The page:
The Golden State touchline, including head coach Steve Kerr, viewed it as a dirty play.

“Dillon Brooks cracked the code,” Kerr said. “That’s how I see it.”

Oops, that trick

The Warriors went into Game 5 3-1, desperate to end the Grizzlies’ playoff run.

Ahead of the potential series closer, Curry gave ESPN’s Kendra Andrews an insight into the Golden State mentality, saying:

“Oops, that trick! That’s our game plan.”

“Whoop That Trick” is a song by Memphis-born rapper Al Kapone — and it served as the Grizzlies’ unofficial anthem, played on the FedEx Forums in late-game moments of the series.

The Grizzlies responded with a 134-95 caning to avoid elimination.

Steph and Draymond still seemed to enjoy the moment the song played, despite the huge deficit.

WHOOP THIS TRICK… Steph and Draymond enjoy it.

— Ohm Youngmisuk (@NotoriousOHM) May 12, 2022

The Warriors won Game 6 110-96 to advance to the conference finals, and Memphis was already awaiting their next meeting.

“You know we’re going to come every year,” Brooks said. “We’re young, they’re getting old, so they know we’re coming every year.”

Strength in numbers, II

Golden State went on to win the NBA Finals, but even on the brightest stage in the league, the Grizzlies still came to mind.

“The strength in numbers is alive and well,” said Thompson after winning the championship. “There was this one player with the Grizzlies [Jaren Jackson Jr.] who tweeted “strength in numbers” after beating us in the regular season and that pissed me off so much. I can’t wait to retweet this thing. Damn bum. I had to see that. I say, ‘That damn clown.’ Sorry, that memory just popped up. do you want to mock us You have never been there. We have been there before, we know what is important. So to be back here, hold this.”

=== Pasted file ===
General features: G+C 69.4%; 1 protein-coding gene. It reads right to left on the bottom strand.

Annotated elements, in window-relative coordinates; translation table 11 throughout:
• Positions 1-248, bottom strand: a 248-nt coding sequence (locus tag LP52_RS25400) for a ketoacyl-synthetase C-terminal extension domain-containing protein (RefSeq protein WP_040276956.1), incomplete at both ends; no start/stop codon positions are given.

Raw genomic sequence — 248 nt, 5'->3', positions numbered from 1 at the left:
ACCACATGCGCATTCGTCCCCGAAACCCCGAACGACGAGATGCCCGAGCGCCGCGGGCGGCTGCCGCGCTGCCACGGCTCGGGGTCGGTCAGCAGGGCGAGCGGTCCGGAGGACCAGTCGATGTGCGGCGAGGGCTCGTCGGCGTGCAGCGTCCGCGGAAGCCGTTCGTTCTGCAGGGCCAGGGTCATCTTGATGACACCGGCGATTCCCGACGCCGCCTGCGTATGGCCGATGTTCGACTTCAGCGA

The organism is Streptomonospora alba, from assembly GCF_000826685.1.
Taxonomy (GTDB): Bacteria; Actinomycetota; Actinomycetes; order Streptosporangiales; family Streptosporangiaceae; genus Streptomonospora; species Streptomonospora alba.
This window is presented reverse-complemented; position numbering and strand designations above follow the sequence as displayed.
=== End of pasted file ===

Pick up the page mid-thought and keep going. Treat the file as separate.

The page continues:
Morant didn’t take his teammate’s insult lightly, and it wasn’t long before Green chimed in.

got a lot of real estate 😂

— Ja Morant (@JaMorant) June 17, 2022

I’m crazy 🤐

— Ja Morant (@JaMorant) June 19, 2022

Two months later, they continued their off-season Twitter interactions by expressing their joy at the two teams being set to face off as part of the NBA Christmas dinner table.

That’s the power of your voice, Young! Let’s go! Bring the family to the manger for dinner at

— Draymond Green (@Money23Green) August 13, 2022

Good in the west

Memphis jumped out to a 19-11 record tied for best in the conference. Morant memorably declared that he was “doing fine out west” and called the Boston Celtics the Grizzlies’ only competition.



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It proved fertile bulletin board material for Golden State, which won the game 123-109 on Christmas Day. Although this duel was no nail biter, history between the teams was evident as seven technical fouls were assessed – with the Warriors accounting for six of them.

Their meeting on Jan. 26 provided more drama when the Warriors’ comeback was crowned by Poole’s last-second game-winning layup.

The feeling is mutual

Things heated up again after Brooks openly shared his disdain for Golden State with ESPN’s Tim Keown.

“I don’t like Draymond at all,” Brooks said. “I just don’t like Golden State. I don’t like anything to do with them. Draymond talks a lot. Also comes with plenty of it. His game is cool – with Golden State – but unless you tell him somewhere else you won’t know who Draymond is. He plays with heart, plays hard, knows the ins and outs of their defense. I think that’s why they like him over there.

This prompted Green to respond on his podcast, The Draymond Green Show.

.@Money23Green responds to Dillon Brooks’ comments

— The Volume (@TheVolumeSports) March 8, 2023

Brooks and the Grizzlies had the final say (figuratively) after their dominant 131-110 win on March 9, their first win over the Warriors this season.



Brooks trolls Draymond in a post-game interview

Dillon Brooks reacts to Draymond Green after the Grizzlies defeated the Warriors.

Despite the story, Green still says he wouldn’t call Memphis a rival.

“Rivalries are created by you winning, I winning. We’ve clearly won four times and their organization has zero championships so I can’t see that as a rivalry.” said Green after the game.

Semantics aside, he can’t deny that the relationship is at least entertaining.